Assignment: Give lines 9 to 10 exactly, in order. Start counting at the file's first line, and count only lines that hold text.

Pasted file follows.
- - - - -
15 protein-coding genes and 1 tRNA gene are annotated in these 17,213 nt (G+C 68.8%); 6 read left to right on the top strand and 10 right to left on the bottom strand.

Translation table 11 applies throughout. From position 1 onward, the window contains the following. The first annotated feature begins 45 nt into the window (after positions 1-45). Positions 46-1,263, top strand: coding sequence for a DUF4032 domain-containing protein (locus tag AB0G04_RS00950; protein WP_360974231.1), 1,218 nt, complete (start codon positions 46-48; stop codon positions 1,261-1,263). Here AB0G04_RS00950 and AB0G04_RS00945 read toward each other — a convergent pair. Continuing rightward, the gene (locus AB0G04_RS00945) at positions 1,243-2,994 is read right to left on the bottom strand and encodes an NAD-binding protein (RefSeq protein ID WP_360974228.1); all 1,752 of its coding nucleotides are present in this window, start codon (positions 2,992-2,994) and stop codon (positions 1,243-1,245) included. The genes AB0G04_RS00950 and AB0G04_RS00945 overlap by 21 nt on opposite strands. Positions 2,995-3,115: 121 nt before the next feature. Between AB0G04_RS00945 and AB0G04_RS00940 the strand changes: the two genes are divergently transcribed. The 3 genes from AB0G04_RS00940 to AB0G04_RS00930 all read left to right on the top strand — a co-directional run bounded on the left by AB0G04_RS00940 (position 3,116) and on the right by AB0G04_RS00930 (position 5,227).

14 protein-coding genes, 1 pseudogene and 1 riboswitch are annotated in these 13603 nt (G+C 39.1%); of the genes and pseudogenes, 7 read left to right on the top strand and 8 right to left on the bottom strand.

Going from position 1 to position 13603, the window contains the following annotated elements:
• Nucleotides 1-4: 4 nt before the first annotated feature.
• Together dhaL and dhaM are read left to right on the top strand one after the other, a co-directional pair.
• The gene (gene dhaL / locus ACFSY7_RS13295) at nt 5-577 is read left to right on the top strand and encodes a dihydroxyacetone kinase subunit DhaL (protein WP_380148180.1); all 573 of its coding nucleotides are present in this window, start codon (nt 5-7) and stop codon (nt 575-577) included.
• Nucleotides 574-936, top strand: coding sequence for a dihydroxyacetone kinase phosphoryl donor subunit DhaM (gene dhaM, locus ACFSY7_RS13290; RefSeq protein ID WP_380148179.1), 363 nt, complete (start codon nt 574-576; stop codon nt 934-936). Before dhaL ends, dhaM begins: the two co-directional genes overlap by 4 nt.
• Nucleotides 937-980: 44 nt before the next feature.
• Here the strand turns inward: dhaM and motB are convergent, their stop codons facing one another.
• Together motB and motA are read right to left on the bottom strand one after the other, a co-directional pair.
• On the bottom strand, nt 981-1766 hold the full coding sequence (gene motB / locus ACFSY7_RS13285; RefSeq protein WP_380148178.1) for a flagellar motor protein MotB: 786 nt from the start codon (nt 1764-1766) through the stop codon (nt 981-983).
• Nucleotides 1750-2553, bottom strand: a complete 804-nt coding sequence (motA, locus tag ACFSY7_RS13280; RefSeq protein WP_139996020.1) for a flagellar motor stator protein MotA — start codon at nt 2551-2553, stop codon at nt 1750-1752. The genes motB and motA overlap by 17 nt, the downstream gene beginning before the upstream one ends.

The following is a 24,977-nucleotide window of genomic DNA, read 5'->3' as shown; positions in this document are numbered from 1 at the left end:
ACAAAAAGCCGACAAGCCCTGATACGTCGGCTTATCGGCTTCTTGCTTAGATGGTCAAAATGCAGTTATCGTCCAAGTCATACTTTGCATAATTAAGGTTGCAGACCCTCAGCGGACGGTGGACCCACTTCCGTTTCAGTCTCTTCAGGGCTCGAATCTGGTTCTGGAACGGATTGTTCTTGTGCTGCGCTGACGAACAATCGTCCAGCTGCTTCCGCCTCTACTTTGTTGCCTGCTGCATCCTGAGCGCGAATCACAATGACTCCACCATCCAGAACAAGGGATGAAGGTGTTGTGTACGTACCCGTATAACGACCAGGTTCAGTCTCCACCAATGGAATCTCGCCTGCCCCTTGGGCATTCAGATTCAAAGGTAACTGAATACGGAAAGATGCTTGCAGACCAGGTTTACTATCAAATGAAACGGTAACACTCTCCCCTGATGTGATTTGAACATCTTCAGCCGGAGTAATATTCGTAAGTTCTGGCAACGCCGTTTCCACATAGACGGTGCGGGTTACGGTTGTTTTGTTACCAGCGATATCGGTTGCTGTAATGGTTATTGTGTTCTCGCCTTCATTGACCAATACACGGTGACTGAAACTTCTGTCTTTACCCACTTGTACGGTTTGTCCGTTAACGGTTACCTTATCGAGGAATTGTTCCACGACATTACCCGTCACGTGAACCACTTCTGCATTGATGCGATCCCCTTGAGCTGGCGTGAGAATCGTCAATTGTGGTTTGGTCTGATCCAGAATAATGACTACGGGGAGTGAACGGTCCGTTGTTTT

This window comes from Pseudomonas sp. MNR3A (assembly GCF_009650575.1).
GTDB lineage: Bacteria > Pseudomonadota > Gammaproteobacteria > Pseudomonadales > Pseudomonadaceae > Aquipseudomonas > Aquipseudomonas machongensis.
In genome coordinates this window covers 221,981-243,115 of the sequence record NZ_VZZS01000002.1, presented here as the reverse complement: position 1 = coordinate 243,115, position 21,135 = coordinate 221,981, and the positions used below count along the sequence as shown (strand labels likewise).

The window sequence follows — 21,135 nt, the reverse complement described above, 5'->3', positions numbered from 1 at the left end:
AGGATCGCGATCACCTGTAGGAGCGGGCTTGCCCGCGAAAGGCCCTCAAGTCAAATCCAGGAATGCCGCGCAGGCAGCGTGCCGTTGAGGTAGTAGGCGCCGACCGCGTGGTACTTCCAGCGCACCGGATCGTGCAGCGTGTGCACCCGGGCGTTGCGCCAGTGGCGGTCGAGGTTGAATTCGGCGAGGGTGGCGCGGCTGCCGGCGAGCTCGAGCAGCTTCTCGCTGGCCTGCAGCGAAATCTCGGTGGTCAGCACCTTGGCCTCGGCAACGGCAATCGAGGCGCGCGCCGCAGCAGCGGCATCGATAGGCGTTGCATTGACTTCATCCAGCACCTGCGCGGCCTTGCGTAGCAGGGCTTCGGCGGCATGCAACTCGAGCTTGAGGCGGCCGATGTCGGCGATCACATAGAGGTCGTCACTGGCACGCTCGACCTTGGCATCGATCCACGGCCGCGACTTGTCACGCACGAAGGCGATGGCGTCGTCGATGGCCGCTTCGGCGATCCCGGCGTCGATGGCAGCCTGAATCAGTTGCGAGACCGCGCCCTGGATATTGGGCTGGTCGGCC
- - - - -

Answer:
• Nucleotides 937-980: 44 nt before the next feature.
• Here the strand turns inward: dhaM and motB are convergent, their stop codons facing one another.